Republicans propose term limits for future Erie County lawmakers - The Buffalo News
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Republicans propose term limits for future Erie County lawmakers

A local law that would impose term limits on future Erie County lawmakers could be voted on by the Legislature as early as next week.

Legislator Kevin Hardwick, R-City of Tonawanda, a principal sponsor of the legislation, Tuesday said it is an idea that has been percolating among members of the Republican-aligned majority for a while. However, it is now being looked at with new urgency after Republican State Sen. George Maziarz of Newfane announced the end of his campaign for a fifth term in the State Legislature in the midst of a federal probe of his campaign expenses.

“I think what prompted it was all the talk the last few days about career politicians and term limits as a result of George Maziarz, and some other stuff that’s been going on in Albany,” Hardwick said.

“Obviously, this would not affect state senators and assemblymen, but it would affect legislators at this level, a level we can control,” he added.

The resolution calls for future county legislators to be limited to five two-year terms or a maximum of 10 consecutive years in office, though the resolution’s sponsors toyed with the idea of imposing a six-term limit.

“I think it would be providing for new blood,” Hardwick said. “Some turnover is good. The thing is, you don’t want a term limit of only one term or two terms, because you want some experience. It does take time to learn how to get things done.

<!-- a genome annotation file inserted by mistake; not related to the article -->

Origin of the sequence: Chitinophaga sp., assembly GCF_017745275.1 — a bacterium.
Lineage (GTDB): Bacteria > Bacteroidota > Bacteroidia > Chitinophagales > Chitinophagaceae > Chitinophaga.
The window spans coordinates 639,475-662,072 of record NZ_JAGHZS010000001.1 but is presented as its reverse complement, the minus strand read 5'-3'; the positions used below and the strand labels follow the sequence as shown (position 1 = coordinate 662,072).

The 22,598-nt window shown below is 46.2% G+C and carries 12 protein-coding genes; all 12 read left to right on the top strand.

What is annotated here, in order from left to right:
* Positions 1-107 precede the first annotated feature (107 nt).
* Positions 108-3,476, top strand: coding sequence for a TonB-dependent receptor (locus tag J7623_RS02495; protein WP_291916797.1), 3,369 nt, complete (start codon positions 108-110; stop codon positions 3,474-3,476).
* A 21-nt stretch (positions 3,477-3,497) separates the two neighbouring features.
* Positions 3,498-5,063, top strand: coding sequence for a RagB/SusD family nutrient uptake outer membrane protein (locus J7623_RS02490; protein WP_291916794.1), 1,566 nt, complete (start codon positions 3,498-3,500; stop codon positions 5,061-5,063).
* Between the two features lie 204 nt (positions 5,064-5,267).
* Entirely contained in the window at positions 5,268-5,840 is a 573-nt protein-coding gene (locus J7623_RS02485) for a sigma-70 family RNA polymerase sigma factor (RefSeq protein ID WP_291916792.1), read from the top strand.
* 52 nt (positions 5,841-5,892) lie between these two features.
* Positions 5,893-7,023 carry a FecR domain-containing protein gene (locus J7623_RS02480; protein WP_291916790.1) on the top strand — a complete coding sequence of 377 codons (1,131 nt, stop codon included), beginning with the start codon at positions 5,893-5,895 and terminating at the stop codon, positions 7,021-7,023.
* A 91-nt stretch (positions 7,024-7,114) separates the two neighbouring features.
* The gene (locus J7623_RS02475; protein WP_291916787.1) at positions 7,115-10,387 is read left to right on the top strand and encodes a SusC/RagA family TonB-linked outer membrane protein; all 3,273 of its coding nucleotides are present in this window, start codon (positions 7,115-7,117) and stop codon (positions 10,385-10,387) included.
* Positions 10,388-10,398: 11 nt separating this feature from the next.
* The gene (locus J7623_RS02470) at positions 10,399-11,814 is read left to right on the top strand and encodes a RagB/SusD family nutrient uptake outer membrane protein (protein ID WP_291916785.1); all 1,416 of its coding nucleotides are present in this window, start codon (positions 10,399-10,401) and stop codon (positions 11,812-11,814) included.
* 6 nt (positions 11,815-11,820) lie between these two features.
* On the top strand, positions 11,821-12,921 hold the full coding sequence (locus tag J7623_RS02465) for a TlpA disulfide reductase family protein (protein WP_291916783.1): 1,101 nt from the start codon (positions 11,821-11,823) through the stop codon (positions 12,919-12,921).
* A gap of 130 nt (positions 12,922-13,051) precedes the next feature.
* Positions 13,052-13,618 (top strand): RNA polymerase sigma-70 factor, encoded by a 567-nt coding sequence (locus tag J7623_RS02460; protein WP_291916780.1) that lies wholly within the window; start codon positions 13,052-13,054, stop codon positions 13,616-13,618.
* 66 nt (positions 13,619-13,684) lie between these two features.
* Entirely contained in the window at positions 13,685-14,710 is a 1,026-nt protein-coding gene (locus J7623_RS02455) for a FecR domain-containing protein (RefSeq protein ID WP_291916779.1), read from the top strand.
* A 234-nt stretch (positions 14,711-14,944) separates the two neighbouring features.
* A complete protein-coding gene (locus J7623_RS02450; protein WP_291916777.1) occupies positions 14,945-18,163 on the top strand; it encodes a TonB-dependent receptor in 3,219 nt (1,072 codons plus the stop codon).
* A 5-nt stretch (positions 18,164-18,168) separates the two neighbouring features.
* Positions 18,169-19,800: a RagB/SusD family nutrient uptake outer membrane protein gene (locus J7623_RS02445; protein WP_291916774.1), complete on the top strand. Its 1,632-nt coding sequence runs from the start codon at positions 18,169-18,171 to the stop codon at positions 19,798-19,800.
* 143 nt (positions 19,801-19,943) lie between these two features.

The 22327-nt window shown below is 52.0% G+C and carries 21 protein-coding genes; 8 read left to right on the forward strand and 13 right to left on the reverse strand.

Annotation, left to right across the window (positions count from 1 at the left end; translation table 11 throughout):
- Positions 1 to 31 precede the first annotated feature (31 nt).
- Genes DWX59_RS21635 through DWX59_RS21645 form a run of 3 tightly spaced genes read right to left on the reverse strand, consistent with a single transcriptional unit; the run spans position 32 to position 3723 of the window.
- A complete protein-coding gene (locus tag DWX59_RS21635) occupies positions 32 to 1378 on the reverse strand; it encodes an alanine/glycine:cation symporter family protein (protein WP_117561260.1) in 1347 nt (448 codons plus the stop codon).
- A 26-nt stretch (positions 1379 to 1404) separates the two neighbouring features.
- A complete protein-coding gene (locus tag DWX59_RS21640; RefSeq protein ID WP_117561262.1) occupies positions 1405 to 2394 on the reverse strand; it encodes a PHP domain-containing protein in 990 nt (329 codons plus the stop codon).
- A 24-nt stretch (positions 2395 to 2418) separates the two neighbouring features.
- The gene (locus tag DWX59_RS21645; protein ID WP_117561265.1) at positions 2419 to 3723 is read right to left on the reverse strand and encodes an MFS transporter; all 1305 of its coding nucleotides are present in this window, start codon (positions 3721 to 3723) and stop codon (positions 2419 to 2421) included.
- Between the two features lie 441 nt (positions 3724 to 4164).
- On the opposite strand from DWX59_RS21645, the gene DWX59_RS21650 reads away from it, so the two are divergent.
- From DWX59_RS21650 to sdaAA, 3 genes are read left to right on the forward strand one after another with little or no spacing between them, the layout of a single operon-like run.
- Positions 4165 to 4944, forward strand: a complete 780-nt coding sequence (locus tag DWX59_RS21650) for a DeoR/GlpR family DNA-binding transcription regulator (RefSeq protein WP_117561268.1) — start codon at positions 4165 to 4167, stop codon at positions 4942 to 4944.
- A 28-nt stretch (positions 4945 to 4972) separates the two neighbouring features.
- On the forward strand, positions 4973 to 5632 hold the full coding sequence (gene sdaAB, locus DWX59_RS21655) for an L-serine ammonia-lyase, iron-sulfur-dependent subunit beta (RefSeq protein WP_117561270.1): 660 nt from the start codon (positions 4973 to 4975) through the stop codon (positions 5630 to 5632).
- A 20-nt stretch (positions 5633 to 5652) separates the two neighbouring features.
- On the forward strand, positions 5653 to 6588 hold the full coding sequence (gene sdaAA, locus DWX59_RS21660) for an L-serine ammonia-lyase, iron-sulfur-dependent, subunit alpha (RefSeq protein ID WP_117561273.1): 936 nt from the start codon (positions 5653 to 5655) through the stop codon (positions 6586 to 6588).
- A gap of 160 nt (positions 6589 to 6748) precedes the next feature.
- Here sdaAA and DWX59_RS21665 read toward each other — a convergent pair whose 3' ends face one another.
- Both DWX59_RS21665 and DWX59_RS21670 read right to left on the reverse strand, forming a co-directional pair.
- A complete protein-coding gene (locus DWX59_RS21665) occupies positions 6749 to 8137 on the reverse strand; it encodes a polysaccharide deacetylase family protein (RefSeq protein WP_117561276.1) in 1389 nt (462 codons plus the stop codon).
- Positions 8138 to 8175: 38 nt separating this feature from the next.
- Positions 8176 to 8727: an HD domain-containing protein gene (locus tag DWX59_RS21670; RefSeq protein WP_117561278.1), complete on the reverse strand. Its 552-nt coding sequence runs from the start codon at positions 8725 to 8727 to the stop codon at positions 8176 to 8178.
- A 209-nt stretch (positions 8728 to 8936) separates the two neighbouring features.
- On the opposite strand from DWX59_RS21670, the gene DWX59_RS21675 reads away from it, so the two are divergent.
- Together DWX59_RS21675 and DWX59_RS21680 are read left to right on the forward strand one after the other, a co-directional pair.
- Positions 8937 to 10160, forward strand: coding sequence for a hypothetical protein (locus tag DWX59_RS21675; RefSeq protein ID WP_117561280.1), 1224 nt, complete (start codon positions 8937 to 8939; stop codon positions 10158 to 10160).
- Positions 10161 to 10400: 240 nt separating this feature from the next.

“And this does not preclude someone serving five terms and then taking a couple of years off and then coming back and getting re-elected. It’s 10 consecutive years,” he added.

In addition, those appointed to fill a vacancy in the Legislature would not have that partial term held against them when seeking re-election, Hardwick said.

The legislation is expected to be up for a vote at the Legislature’s July 24 session. Legislators Ted B. Morton of Depew and Edward A. Rath III of Amherst, both Republicans, are the other sponsors of the legislation.

If approved, the County Attorney’s Office would be required to draft the local law, which would then be subject to a public hearing prior to being voted on by the County Legislature. If adopted by a majority of the Legislature, the proposition would be placed on the general election ballot.

Hardwick on Tuesday said he did not anticipate there would be enough time in the adoption process for the proposition to appear on the ballot for the Nov. 4 general election.

“What I’m looking at is getting this in shape so that it could go on the ballot not this November, but November of 2015. Regardless, it would be before the start of a new term, so that the people elected in 2015 would be bound by it,” Hardwick said.

The law would not be retroactive and would kick in only after the next legislative body is seated in 2016, meaning current lawmakers would not be subject to the 10-year term limit until then.

Minority Leader Betty Jean Grant, a Buffalo Democrat, is the third-longest-tenured member of the 11-member Legislature behind Majority Leader John J. Mills of Orchard Park and Thomas A. Loughran of Amherst. Grant said she intends to vote against the legislation because she feels the voters in each legislative district ought to be the final arbiters of how long their representatives in the Legislature serve.

“Why deny the people good representation just because he has served a certain number of years?” Grant said.


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